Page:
“Congress is really complaining about speech that is lawful...and they just don’t like it,” Goldman said. “We call that censorship.”

The platforms already have a right under the First Amendment, regardless of Section 230, to decide what content to provide on their respective sites. Based on that, the government can’t dictate what social media companies should and shouldn’t allow on their sites.

But according to Goldman, 230 still provides useful protections. Effectively, he said, the law supplements the First Amendment by immunizing online platforms from claims where First Amendment defenses are not typically successful, and by opening a procedural “fast lane” that reduces the volume and cost of litigation.

Mark Zuckerberg, Chief Executive Officer of Facebook, testifies remotely during the Senate Judiciary Committee hearing on 'Breaking the News: Censorship, Suppression, and the 2020 Election' on Capitol Hill on November 17, 2020 in Washington, DC. (Photo by Bill Clark / POOL / AFP) (Photo by BILL CLARK/POOL/AFP via Getty Images)
Mark Zuckerberg, Chief Executive Officer of Facebook, testifies remotely during the Senate Judiciary Committee hearing on 'Breaking the News: Censorship, Suppression, and the 2020 Election' on Capitol Hill on November 17, 2020 in Washington, DC. (Photo by Bill Clark / POOL / AFP) (Photo by BILL CLARK/POOL/AFP via Getty Images)

Without Section 230’s protections, companies and scholars have predicted that online platforms will take an all or nothing approach to content. Either they’ll allow all content to avoid accusations of bias, or they won’t allow any to avoid accusations they don’t moderate content enough. And that could ruin the internet as we know it, some argue.

Still, some scholars say now may be the best time to amend Section 230, and that the social media sites brought the pressure on themselves.

“I think the time is ripe for revisiting Section 230, given recent examples of social media platforms having to exercise editorial control over user-generated content,” S. Shyam Sundar, professor of media ethics at Pennsylvania State University told Yahoo Finance. “When Twitter put warning labels on Trump’s tweets last November, Twitter, Inc. ended up looking more like a publisher than a newsstand.”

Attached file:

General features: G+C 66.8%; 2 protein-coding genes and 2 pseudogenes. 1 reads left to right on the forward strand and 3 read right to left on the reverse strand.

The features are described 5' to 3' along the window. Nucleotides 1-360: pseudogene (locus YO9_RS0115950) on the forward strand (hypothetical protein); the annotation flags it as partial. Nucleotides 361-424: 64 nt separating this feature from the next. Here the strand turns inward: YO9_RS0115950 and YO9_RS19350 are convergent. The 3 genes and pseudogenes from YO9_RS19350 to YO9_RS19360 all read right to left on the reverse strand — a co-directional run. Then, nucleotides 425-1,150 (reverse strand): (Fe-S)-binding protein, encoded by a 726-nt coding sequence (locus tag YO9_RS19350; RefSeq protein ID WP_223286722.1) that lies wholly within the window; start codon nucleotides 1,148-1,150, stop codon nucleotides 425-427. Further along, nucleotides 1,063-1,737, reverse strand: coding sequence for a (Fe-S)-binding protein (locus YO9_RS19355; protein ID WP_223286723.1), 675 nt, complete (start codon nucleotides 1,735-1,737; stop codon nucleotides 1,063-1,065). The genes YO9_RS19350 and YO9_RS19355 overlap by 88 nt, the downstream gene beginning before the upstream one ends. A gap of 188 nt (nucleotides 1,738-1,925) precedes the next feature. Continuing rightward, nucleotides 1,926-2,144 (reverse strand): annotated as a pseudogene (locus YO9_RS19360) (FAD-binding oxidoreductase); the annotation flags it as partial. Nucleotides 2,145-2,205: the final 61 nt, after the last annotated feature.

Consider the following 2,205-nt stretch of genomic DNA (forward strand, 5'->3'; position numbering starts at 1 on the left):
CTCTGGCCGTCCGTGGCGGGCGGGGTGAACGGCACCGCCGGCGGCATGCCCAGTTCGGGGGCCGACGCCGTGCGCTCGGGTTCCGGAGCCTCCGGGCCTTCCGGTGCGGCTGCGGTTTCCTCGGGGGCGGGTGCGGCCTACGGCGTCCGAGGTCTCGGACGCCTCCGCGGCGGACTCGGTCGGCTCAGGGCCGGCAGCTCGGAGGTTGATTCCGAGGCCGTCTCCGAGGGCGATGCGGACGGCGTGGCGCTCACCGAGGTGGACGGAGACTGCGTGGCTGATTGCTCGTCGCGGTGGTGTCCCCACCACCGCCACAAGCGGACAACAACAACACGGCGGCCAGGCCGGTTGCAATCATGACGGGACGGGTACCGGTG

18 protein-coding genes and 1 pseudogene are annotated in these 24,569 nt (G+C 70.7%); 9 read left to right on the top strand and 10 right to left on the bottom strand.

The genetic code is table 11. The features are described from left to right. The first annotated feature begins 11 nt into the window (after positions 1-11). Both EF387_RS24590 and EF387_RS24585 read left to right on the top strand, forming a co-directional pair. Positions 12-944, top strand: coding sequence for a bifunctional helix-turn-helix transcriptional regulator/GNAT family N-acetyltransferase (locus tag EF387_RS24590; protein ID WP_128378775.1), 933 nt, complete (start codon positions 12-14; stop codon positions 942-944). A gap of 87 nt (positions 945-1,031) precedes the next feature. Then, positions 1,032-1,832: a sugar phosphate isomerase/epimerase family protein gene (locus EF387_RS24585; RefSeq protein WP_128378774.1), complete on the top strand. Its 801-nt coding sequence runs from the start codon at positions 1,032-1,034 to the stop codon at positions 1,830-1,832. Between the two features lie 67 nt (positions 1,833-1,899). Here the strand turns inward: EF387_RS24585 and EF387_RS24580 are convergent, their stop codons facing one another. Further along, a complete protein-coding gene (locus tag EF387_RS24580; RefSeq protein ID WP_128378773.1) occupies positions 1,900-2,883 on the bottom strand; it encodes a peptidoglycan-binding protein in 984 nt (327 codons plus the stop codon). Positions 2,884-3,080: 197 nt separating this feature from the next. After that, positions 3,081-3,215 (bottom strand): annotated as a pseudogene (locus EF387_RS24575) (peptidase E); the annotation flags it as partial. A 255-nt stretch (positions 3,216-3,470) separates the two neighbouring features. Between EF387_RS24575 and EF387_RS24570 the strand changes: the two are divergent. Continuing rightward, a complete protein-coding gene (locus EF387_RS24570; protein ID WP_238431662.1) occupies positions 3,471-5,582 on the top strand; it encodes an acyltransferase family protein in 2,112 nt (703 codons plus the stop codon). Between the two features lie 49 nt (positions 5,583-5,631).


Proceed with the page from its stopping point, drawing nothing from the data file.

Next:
And that distinction, some argue, is important because publishers like, say, The New York Times or The Washington Post, are not entitled to Section 230 liability protections for content that they, and sometimes others, create. If a website alters third-party content to a certain extent, they say, the platform should be stripped of its immunity shield.

Yet Goldman says Congress intentionally made no legal distinction between publishers and platforms to ensure its core value proposition: That websites would not be discouraged from doing the work that might otherwise consider them a publisher.

“The whole point of Section 230 was to say, ‘We don’t care about where that distinction is. We want internet services to do this socially valuable content moderation work, and we'll give them legal protection if they choose to do that.’ Anyone bringing back the publisher-platform distinction, doesn't really understand the basic architecture of Section 230.”

For his part, Sundar says lawmakers will need to thread the needle when addressing any issues with 230.

“I am hopeful of finding a meaningful middle ground that will assign responsibility to platforms for monitoring dangerous content without regulating speech, holding them accountable for their decisions by demanding more transparency in their content-moderation operations,” he said.

Alexis Keenan is a legal reporter for Yahoo Finance and former litigation attorney. Follow Alexis Keenan on Twitter @alexiskweed.

Got a tip? Email Daniel Howley at dhowley@yahoofinance.com over via encrypted mail at danielphowley@protonmail.com, and follow him on Twitter at @DanielHowley.